Just a year prior, there had been a massive wildfire that took place in the mountainous regions around Chouf, Khroub, and southern areas of Beirut. This disaster was painful for people: it not only destroyed the environment that they take pride in preserving but also there was no relief for this natural disaster. The government did not react, and the people tried to invoke a response by raising a billion dollars to help fire fighting helicopters. The money, which was sent to the government, was misused, and not many helicopters arrived to resolve the situation. With residential areas being destroyed so quickly, volunteers worked hard to restore peace. The people have experienced countless events where the government refused to help the people. Nepotism and lineage plagued the figures of authority, and only few people have access to power. This ill-based foundation and the lack of care and abuse only built up rage among the population. “It really only takes the government to care for a moment about the people it is overseeing to avert such catastrophic events like this disaster. Unfortunately, corruption has plagued Lebanon for decades, the people have been neglected on multiple accounts and they are beyond exhausted with having to deal with a body of power that seeks only to benefit itself.” said Njeim. The people only ask for a little involvement because they have proven countless times that they can take care of themselves. Only in massive scales do they need a helping hand but are neglected of one.

Which is why it is to no surprise that people reacted with protests. To them, the country was too corrupt and unbalanced to protect them, which they believe led to this huge disaster in the first place. There are documents that show officials have been warned countless times about the presence of ammonium nitrate, however no one reacted before the catastrophe eventually unfolded.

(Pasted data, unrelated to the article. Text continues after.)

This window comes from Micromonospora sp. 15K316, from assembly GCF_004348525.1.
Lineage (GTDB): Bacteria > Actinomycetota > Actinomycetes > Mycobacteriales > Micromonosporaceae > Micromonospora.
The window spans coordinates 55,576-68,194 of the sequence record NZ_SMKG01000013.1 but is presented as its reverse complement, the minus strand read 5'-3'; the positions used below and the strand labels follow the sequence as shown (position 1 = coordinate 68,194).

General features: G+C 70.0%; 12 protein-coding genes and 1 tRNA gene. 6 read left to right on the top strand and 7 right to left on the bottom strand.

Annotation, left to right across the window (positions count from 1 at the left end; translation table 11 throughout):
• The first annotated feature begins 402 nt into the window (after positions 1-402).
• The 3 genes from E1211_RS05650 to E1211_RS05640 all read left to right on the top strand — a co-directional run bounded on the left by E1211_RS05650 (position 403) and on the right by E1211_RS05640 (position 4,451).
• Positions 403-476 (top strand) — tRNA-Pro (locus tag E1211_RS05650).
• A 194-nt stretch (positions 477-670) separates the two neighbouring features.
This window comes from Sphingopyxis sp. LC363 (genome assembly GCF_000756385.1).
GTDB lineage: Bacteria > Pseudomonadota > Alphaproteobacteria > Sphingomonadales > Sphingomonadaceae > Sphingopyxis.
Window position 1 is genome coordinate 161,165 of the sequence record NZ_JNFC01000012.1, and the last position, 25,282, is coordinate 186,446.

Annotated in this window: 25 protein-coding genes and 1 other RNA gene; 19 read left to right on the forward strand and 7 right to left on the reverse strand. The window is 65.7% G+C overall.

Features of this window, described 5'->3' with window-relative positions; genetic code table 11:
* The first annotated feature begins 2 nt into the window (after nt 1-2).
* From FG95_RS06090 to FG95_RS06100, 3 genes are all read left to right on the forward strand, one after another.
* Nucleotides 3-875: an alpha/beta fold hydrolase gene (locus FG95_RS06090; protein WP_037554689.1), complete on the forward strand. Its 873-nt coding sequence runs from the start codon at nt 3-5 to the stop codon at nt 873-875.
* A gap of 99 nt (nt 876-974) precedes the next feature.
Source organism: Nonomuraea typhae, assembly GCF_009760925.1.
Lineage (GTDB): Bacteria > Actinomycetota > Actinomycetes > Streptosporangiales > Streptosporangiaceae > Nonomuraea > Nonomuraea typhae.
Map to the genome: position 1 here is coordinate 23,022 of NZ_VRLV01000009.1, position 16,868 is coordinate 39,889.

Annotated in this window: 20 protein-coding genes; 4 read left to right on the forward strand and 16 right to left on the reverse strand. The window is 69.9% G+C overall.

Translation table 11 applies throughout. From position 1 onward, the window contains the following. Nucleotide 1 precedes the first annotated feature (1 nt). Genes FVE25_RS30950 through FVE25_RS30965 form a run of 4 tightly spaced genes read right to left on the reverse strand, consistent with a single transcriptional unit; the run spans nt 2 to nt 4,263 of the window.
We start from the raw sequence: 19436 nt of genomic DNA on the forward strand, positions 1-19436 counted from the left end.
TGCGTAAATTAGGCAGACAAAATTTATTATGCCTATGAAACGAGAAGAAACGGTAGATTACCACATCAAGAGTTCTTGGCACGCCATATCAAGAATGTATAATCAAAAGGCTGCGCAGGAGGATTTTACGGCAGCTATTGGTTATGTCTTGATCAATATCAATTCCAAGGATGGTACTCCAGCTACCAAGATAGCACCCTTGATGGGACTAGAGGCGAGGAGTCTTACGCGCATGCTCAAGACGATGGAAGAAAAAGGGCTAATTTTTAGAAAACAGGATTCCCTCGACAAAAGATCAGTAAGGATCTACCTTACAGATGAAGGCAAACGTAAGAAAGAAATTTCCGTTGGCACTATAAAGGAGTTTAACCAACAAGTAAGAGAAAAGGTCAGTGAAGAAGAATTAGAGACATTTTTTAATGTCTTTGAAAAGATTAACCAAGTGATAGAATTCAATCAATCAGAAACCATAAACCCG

Even during the aftermath, the state did nothing to help the cleanup of the surrounding area; young volunteers took to the streets to help clean the roads. This is yet another evidence of the lack of urgency and care from the government. As a result of this dereliction of duty, people resorted to violent protests to voice their opinions. They protested in front of legislative buildings and their branches. Such invasions led to tensions between protesters and authorities. Police threw tear gas and shot rubber bullets at the protestors while they burned down cars and buildings in response. This tension did not happen simultaneously. It was driven from long term negligence and corruption. People want death to the old generation and their bloodlines, in hopes of starting anew. It wasn’t just an explosion of some unattended bombs, but also an eruption from long term social unrest.

Despite the lack of order on the governments part, Lebanese people have always looked for the light at the end of the tunnel. They will be first responders, protectors, and activists. They will remain optimistic and believe they can create change once together. As Njeim so confidently says, “All of us are very emotionally tied to the country and we feel the suffering of the Lebanese people no matter where we are in the world whenever something terrible happens. But true to our Lebanese nature, my family maintains a positive outlook with an unwavering faith that our home will be able to rise from any trouble, to return to the beautiful homeland they once grew up in.

A view of Antelias on the outskirts of Beirut. Photo credit: Andrew Njeim CivE ‘21
A view of Antelias on the outskirts of Beirut. Photo credit: Andrew Njeim CivE ‘21

 

Links to help donate:

Lebanese Red Cross: https://supportlrc.app/donate/?fbclid=IwAR3uImhuUfBzdUUzrAJgxIeGFa3IotYHk1JO8XXtt48wRR99Pq2EQCASZEI

Impact Lebanon: https://www.justgiving.com/fundraising/lebanon-relief

The Lebanese Food Bank: https://donate.lebanesefoodbank.org/?fbclid=IwAR2PoMiNDIIx2i3JW0Kr3tcshcDcEO_SMhDaU6WnLY1Xk9zSTwOFiUyn6Ew

LIFE’s Emergency Relief Fund:https://lifelebanon.org/facts/?fbclid=IwAR11y_Ux7dBxAgmEPMUjs09b95V4Ccn1hI3pJcFjRvBZdyOjrn-k_R69fjQ